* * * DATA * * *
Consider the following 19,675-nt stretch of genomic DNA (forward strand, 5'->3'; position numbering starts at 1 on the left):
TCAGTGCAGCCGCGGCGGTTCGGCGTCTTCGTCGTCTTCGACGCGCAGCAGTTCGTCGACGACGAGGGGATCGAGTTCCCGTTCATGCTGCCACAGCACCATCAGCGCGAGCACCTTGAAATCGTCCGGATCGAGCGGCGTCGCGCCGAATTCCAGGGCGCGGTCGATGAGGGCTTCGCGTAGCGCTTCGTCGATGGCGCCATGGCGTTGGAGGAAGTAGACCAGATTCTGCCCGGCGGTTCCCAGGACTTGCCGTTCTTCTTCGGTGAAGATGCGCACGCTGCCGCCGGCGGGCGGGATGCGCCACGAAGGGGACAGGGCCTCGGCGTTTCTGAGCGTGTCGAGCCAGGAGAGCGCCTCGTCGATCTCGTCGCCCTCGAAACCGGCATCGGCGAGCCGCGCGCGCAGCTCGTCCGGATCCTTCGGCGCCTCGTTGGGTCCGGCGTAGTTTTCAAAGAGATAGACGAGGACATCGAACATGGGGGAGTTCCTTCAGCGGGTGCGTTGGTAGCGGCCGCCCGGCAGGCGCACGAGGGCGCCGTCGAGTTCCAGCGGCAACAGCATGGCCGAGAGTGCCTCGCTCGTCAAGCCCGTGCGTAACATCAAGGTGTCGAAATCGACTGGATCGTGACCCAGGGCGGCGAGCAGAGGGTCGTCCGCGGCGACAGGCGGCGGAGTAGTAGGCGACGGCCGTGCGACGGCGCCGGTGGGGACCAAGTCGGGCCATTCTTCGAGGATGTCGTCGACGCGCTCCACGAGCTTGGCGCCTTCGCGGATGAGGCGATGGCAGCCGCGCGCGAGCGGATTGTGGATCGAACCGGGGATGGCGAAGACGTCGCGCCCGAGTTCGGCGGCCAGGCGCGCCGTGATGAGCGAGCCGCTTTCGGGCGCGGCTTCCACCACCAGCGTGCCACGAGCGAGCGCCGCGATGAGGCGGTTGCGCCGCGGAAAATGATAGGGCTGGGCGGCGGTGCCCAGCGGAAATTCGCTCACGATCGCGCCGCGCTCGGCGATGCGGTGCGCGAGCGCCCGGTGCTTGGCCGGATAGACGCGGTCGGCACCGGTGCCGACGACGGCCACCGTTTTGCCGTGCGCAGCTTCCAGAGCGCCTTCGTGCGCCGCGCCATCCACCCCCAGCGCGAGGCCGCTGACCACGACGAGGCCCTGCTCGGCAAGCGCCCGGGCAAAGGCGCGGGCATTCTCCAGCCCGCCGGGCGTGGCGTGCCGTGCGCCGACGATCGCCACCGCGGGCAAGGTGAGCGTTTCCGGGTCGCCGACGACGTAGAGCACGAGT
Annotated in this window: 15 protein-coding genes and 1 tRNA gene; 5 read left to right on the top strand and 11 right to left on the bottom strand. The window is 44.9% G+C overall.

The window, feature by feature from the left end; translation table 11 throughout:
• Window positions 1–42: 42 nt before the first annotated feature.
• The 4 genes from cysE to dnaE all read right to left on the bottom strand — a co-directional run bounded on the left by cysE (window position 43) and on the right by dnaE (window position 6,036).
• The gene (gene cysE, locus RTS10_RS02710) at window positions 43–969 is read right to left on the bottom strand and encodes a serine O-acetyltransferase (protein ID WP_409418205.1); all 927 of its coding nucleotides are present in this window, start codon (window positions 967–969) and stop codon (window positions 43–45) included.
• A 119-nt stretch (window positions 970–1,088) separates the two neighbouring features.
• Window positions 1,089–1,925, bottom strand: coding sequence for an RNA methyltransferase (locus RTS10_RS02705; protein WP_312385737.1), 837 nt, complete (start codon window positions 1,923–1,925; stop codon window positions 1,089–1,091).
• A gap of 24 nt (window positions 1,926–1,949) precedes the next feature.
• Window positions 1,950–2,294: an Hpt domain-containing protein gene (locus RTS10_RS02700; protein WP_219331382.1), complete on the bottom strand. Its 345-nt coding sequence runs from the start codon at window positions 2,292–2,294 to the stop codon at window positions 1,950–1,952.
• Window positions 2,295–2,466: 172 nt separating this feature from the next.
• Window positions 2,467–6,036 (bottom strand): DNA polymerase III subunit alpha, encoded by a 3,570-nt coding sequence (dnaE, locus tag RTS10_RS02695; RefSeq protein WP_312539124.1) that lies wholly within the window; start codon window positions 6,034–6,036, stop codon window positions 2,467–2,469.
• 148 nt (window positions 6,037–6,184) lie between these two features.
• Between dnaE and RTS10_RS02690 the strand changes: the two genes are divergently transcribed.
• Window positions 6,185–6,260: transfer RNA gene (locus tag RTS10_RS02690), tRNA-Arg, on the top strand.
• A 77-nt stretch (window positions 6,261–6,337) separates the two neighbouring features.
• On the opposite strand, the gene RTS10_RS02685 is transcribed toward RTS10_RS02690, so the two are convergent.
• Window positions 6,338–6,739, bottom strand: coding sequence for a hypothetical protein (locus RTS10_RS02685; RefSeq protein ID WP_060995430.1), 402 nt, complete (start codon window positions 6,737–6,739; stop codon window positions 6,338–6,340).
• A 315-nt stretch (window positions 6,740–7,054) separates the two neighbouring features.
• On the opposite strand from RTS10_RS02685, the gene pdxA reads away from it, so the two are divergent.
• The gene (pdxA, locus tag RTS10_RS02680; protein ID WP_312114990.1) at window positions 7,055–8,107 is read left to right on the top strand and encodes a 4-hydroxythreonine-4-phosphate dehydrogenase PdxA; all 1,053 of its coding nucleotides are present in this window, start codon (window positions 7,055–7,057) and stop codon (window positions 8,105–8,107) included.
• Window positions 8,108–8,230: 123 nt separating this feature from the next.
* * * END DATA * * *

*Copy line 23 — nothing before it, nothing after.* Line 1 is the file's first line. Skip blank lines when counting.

• Window positions 8,108–8,230: 123 nt separating this feature from the next.